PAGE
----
The Velveteen Rabbit

The Velveteen Rabbit is one of those books that stays with you.

In a nutshell, it’s about a stuffed rabbit and his quest to become Real. This isn’t an unusual topic for a children’s book. Toys are always talking to themselves or each other, sometimes they are real when kids are around, other times they fall silent when humans come into the room. Pinocchio’s quest to become “a real boy” is the whole focus of his story.

Like Pinocchio, the Velveteen Rabbit is on a quest to become Real. He doesn’t know what that means, exactly, and while the wise and well-meaning Skin Horse tells him that he will become Real when the Boy loves him for a long time, it isn’t until he is discarded by the Boy that the little rabbit learns what it actually means to become Real.

My grandmother first read this book to me, and it had a profound impact on me creatively. I used to look at my favorite toys and wonder which of them was on the way to becoming Real. In my heart, I was pretty sure all of them would. But then again, I tended to think they were Real from the moment I got them. I knew they had feelings, emotions, that it would hurt if I pulled their hair while I was brushing it, that they would get sleepy if they stayed up too late, every single one of them had a stained mouth from my insistence that they needed juice.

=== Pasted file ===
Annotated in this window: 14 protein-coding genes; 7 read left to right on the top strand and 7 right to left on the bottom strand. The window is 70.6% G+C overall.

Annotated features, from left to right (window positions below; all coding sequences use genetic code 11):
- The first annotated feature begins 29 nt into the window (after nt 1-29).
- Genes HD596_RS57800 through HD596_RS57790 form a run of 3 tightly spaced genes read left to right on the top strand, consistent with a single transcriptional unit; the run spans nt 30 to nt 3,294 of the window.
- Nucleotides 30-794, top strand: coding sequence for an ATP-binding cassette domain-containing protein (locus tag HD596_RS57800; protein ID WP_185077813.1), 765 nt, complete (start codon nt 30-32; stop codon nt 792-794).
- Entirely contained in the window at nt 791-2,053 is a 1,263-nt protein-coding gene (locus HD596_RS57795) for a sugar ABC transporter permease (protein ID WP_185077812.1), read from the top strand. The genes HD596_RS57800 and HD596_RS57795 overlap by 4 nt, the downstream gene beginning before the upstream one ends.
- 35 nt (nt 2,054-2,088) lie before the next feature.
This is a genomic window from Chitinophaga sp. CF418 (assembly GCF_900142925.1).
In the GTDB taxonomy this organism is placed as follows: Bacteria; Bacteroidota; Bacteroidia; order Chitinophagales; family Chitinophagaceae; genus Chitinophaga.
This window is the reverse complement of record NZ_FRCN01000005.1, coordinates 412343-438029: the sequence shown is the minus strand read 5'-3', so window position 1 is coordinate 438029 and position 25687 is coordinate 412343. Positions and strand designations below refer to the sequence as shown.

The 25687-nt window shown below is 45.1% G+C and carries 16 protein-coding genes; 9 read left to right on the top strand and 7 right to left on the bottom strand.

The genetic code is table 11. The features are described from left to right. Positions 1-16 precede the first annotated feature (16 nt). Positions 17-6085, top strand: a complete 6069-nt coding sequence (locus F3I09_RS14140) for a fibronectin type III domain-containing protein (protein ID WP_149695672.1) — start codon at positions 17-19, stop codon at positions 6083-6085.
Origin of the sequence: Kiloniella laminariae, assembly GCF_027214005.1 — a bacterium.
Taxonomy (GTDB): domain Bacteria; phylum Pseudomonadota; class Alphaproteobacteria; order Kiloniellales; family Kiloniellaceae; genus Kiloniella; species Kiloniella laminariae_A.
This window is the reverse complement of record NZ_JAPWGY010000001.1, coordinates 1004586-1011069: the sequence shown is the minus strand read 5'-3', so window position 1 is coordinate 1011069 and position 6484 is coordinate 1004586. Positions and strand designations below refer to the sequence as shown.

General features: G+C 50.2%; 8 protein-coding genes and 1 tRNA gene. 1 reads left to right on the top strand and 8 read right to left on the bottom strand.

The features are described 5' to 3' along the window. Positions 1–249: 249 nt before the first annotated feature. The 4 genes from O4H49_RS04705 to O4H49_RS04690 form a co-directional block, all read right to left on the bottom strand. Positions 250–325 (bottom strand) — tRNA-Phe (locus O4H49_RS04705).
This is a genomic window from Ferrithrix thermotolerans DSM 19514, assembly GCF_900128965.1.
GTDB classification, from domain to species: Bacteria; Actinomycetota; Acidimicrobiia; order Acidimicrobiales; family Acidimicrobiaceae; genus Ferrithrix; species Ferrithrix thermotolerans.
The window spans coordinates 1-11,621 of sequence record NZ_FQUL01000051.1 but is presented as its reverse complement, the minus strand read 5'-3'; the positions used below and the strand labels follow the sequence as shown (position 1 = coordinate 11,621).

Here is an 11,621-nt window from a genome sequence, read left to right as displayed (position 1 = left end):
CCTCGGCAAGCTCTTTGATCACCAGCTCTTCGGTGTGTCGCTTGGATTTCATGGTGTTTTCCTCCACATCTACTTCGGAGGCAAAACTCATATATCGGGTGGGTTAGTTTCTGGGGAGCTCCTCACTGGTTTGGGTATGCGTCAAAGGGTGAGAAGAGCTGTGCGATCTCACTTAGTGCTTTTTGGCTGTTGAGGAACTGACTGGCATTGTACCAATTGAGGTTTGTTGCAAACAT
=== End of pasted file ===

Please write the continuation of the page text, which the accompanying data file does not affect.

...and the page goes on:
In one of the most beautiful passages of The Velveteen Rabbit, the rabbit is asking the Skin Horse whether becoming Real is a gradual thing, or whether it happens all at once.

“It doesn’t happen all at once,” said the Skin Horse. “You become. It takes a long time. That’s why it doesn’t happen often to people who break easily, or have sharp edges, or who have to be carefully kept. Generally, by the time you are Real, most of your hair has been loved off, and your eyes drop out and you get loose in the joints and very shabby. But these things don’t matter at all, because once you are Real you can’t be ugly, except to people who don’t understand.”

Because it isn’t a very long book, and because I found it impossible to choose just one passage, if you click on the link below, you will hear The Velveteen Rabbit in its entirety. You can also find it by searching “Kid Lit Coffee Break” in iTunes.

Kid Lit Coffee Break

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